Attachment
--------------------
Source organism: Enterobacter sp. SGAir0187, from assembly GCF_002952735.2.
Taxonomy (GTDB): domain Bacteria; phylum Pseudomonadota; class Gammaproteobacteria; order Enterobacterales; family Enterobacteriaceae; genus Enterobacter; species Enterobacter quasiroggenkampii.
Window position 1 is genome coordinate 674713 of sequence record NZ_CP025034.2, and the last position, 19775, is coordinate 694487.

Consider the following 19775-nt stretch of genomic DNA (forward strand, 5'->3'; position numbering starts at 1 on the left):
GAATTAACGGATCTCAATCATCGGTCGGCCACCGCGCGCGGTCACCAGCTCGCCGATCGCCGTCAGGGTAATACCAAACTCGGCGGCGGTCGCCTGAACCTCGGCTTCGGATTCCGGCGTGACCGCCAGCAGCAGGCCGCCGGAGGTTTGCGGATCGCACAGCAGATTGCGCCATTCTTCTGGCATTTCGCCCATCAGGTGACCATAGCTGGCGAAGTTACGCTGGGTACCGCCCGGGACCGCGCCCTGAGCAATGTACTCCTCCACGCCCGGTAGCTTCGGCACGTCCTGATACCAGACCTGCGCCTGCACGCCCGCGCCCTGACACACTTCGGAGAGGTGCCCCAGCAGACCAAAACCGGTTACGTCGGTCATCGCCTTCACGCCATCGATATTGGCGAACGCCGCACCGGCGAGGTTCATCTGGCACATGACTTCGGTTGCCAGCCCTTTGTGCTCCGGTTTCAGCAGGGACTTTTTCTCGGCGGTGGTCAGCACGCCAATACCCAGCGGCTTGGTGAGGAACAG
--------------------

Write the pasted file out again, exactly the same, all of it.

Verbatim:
Source organism: Enterobacter sp. SGAir0187, from assembly GCF_002952735.2.
Taxonomy (GTDB): domain Bacteria; phylum Pseudomonadota; class Gammaproteobacteria; order Enterobacterales; family Enterobacteriaceae; genus Enterobacter; species Enterobacter quasiroggenkampii.
Window position 1 is genome coordinate 674713 of sequence record NZ_CP025034.2, and the last position, 19775, is coordinate 694487.

Consider the following 19775-nt stretch of genomic DNA (forward strand, 5'->3'; position numbering starts at 1 on the left):
GAATTAACGGATCTCAATCATCGGTCGGCCACCGCGCGCGGTCACCAGCTCGCCGATCGCCGTCAGGGTAATACCAAACTCGGCGGCGGTCGCCTGAACCTCGGCTTCGGATTCCGGCGTGACCGCCAGCAGCAGGCCGCCGGAGGTTTGCGGATCGCACAGCAGATTGCGCCATTCTTCTGGCATTTCGCCCATCAGGTGACCATAGCTGGCGAAGTTACGCTGGGTACCGCCCGGGACCGCGCCCTGAGCAATGTACTCCTCCACGCCCGGTAGCTTCGGCACGTCCTGATACCAGACCTGCGCCTGCACGCCCGCGCCCTGACACACTTCGGAGAGGTGCCCCAGCAGACCAAAACCGGTTACGTCGGTCATCGCCTTCACGCCATCGATATTGGCGAACGCCGCACCGGCGAGGTTCATCTGGCACATGACTTCGGTTGCCAGCCCTTTGTGCTCCGGTTTCAGCAGGGACTTTTTCTCGGCGGTGGTCAGCACGCCAATACCCAGCGGCTTGGTGAGGAACAG